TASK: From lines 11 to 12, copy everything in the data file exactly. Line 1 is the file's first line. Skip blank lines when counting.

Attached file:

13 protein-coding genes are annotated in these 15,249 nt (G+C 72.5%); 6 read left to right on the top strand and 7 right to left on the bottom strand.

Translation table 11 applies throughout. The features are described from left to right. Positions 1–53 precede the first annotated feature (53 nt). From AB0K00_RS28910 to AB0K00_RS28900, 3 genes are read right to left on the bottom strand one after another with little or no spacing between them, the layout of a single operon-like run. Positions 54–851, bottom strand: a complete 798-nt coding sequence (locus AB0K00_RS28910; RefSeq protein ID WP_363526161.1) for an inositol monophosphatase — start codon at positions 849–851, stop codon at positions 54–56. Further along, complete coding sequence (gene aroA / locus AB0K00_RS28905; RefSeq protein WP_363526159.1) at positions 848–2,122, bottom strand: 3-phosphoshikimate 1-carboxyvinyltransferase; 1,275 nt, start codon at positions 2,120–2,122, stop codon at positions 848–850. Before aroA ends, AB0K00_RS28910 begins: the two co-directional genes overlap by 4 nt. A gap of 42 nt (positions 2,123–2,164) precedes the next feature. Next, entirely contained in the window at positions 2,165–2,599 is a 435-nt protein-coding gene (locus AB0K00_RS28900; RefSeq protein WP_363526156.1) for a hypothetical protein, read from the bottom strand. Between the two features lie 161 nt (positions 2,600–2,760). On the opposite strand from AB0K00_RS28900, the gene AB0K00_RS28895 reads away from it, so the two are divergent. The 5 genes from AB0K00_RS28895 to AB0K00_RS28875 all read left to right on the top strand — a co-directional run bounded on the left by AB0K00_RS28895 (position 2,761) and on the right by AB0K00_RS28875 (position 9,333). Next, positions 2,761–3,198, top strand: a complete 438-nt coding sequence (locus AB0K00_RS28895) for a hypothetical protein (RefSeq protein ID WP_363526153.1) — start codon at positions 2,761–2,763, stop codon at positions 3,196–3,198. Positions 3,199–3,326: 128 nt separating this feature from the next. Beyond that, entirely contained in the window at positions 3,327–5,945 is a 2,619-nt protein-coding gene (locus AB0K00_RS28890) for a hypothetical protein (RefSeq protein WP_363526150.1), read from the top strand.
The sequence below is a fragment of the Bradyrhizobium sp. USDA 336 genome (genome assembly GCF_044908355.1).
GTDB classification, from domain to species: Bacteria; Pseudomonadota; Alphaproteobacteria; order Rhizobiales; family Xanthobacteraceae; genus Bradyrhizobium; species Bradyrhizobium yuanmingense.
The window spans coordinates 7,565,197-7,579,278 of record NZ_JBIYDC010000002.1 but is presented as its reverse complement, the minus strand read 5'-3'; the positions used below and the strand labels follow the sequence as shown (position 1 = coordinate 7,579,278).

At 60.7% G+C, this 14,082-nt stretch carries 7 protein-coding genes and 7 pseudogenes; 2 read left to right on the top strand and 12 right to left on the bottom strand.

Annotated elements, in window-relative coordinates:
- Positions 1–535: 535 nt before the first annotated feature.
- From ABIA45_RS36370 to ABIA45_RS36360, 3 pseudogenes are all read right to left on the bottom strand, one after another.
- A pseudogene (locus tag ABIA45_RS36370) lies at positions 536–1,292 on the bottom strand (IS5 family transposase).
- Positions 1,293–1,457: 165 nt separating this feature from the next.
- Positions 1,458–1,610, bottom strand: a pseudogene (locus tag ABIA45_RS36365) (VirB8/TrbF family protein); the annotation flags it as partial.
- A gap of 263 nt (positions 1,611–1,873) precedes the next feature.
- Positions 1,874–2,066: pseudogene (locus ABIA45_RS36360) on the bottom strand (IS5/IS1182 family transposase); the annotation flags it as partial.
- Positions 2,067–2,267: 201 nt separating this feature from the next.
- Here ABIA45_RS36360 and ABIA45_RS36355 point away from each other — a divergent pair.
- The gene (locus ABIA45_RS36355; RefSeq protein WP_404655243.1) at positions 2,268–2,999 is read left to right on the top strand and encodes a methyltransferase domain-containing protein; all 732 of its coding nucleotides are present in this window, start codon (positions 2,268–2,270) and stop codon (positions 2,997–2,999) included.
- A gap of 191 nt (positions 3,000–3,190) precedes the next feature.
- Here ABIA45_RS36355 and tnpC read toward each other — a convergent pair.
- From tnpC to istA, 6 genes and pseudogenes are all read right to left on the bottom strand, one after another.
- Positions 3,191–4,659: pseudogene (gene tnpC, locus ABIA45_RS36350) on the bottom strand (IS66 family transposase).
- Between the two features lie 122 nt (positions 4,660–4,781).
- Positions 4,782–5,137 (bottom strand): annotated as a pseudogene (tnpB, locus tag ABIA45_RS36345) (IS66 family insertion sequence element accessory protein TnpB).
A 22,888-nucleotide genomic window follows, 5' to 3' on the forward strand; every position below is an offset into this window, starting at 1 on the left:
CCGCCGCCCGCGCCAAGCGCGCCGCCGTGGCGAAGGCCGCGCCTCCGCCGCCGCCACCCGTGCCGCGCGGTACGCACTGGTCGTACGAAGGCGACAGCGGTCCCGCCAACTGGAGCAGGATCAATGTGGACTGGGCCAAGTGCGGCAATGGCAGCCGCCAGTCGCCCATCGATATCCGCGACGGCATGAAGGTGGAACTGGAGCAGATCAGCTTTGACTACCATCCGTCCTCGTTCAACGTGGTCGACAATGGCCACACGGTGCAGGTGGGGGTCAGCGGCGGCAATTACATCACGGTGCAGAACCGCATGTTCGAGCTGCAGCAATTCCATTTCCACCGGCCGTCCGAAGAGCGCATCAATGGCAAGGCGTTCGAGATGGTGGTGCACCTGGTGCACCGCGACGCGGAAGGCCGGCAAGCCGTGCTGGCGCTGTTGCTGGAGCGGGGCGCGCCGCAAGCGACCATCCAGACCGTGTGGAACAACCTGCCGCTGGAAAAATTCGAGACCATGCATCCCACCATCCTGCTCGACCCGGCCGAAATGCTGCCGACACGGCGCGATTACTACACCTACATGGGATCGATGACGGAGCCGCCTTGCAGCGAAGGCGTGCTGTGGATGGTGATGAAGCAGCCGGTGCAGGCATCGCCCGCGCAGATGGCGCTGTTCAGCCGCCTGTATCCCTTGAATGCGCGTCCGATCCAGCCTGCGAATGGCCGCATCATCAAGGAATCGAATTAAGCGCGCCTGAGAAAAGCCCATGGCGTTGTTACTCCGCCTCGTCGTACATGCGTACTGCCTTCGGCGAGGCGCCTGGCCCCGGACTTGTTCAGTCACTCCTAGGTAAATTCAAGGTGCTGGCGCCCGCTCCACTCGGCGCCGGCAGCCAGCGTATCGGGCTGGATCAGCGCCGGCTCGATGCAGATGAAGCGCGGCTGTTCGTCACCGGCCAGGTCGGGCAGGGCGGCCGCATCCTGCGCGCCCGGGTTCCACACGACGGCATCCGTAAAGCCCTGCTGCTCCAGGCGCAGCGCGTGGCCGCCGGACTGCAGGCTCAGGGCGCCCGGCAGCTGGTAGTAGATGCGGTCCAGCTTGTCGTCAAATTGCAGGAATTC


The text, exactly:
- Positions 1,293–1,457: 165 nt separating this feature from the next.
- Positions 1,458–1,610, bottom strand: a pseudogene (locus tag ABIA45_RS36365) (VirB8/TrbF family protein); the annotation flags it as partial.